[OpenPOWER-HDL-Cores] introducing libre-soc: nmigen hybrid cpu-vpu-gpu
Luke Kenneth Casson Leighton
lkcl at lkcl.net
Fri Mar 27 13:40:15 UTC 2020
On Fri, Mar 27, 2020 at 12:46 PM Jeffrey Scheel <scheel at us.ibm.com> wrote:
> FWIW, we expect that a parseable version of the ISA will be available in the future. While just having such a form will allow for mapping to any format, if you have a strong argument for a particular form (json, XML, ...), I'd be interested in understanding.
that's fantastic to hear, jeffrey. back in 1999 i wrote an SMB / CIFS
parser that literally took the text version of the CIFS specification
from Microsoft - unmodified - as-is, and, searching for packet formats
(which came originally from c structs in Microsoft's own source code)
spewed out auto-generated c code for parsing network packets. i think
it took me under two weeks to get a working client and basic server
XML is, generally, an absolute pig for humans to read. it's truly
dreadful, and hurts the eyes. additionally, the libraries that parse
it, whilst they exist and are functional, are really quite large. not
only that but its "support" for character sets includes HTML
escape-sequences when tags are in quotes, and not otherwise, oh but
some still are, but in a different format from those in quotes. this
generally does peoples' heads in, and you need special text-editors to
view (and change) them.
JSON... it's popular, and has significant cross-platform adoption.
again however there tends to be a habit of not formatting it for human
consumption: everything on a "single line" rather than formatted in an
indented fashion with newlines and line-breaks.
both therefore have strong disadvantages when it comes to putting
revisions of the document into git repositories (and if IBM doesn't do
that, other people *will* do it, including us).
git diffs, git commits, these are all completely messed-up by a common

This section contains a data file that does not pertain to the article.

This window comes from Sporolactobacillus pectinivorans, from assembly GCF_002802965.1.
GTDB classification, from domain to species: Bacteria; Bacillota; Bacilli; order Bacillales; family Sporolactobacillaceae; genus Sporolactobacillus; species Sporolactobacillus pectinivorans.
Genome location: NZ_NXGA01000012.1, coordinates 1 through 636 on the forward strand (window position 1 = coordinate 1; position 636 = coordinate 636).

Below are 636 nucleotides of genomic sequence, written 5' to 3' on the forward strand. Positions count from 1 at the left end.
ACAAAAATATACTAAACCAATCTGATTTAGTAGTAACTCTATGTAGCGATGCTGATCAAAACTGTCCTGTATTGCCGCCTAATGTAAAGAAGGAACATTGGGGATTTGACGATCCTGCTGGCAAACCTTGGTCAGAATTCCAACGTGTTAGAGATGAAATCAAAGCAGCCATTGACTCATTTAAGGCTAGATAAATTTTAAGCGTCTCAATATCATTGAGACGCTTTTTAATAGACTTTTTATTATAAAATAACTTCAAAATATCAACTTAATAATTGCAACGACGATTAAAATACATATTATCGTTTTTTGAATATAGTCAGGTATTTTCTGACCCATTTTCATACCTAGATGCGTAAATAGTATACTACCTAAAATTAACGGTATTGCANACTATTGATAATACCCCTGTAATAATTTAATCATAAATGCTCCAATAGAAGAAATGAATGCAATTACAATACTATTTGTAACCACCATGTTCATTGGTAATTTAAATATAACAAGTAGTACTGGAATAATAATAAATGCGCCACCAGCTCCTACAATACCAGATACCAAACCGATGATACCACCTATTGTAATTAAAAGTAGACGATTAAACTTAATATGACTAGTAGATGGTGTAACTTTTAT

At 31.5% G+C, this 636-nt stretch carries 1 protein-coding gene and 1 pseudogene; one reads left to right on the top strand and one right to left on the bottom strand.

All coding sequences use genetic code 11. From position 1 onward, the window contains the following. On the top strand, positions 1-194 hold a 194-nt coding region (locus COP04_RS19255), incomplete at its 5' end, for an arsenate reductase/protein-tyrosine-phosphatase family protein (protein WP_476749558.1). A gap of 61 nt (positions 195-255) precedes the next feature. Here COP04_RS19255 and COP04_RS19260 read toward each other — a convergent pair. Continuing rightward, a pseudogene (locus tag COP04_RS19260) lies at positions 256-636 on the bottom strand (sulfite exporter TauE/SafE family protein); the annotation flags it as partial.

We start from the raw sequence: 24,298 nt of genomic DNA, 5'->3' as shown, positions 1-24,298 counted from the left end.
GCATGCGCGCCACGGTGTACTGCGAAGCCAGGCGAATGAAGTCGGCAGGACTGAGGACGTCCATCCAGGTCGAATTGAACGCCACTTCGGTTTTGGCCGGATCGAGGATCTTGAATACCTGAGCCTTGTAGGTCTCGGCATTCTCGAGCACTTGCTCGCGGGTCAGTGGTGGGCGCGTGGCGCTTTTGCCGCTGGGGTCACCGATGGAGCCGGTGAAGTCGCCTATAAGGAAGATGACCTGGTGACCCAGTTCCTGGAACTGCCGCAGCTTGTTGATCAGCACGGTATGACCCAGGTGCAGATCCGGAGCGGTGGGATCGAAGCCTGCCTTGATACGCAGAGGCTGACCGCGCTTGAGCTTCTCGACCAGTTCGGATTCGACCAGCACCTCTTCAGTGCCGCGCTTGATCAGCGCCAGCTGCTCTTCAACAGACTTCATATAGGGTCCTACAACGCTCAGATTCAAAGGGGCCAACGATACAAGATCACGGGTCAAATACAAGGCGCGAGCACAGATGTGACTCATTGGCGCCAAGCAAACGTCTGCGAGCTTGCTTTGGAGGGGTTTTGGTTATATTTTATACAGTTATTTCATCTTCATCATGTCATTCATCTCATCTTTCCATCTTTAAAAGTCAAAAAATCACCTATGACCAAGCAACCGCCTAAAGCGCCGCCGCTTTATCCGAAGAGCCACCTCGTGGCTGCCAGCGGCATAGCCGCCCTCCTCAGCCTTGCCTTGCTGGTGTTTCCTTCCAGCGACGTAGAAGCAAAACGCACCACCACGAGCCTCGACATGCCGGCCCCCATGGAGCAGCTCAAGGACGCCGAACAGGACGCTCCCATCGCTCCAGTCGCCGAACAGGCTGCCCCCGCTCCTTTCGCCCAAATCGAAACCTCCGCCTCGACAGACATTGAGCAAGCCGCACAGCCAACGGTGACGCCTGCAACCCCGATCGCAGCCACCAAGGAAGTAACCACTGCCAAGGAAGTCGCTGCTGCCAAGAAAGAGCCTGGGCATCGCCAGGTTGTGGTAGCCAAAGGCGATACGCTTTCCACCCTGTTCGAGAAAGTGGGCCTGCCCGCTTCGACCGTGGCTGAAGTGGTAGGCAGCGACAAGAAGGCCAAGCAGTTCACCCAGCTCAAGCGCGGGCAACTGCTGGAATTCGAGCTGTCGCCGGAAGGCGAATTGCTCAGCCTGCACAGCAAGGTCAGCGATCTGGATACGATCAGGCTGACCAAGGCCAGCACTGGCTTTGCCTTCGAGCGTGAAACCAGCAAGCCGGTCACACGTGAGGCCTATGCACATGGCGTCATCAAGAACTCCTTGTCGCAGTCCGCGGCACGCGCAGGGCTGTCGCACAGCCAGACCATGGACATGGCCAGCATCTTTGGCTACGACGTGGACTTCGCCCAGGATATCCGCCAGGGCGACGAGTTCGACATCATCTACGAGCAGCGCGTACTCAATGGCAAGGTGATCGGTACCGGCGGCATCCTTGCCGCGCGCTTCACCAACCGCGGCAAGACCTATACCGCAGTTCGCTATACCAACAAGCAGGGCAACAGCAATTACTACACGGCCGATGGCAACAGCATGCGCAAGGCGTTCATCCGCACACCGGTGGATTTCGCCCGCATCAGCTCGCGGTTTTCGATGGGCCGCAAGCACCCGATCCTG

failing to add human-friendly line-breaks: XML is particularly bad as
the lines tend to include the start-end tags (which get indented
depending on the *parent* tag changes) and, critically, tend to wrap
well beyond 80 characters (an acceptable and extremely important
lowest-common-denominator for online collaborative contributions: see
linus torvalds comments:
i'm a huge fan of dead-simple file-formats. CSV is so trivial that
even Excel has had support for it for decades. in combination with
markdown we got the ISA Tables into human-readable *and*
machine-parseable form in around a day:
fields.text was particularly important however here i had to "invent" a format:
where the vertical bars line up, that indicates in that column a
subdivision between fields. the code that "recognises" this format is
it's... obtuse (written very rapidly), uncommented (for which i
apologise profusely), but "does the job".
unfortunately i cannot think of an ideal format - JSON, XML, or other
- which would "properly" do justice to the multi-column "spanning"
necessary to effectively capture this information, with the possible
exception of HTML "Tables" (with colspan). not even markdown tables
will properly capture the subtle inter-row relationships needed, and i
am a *really big* fan of markdown.
at least HTML tables would capture the left-right alignment (in each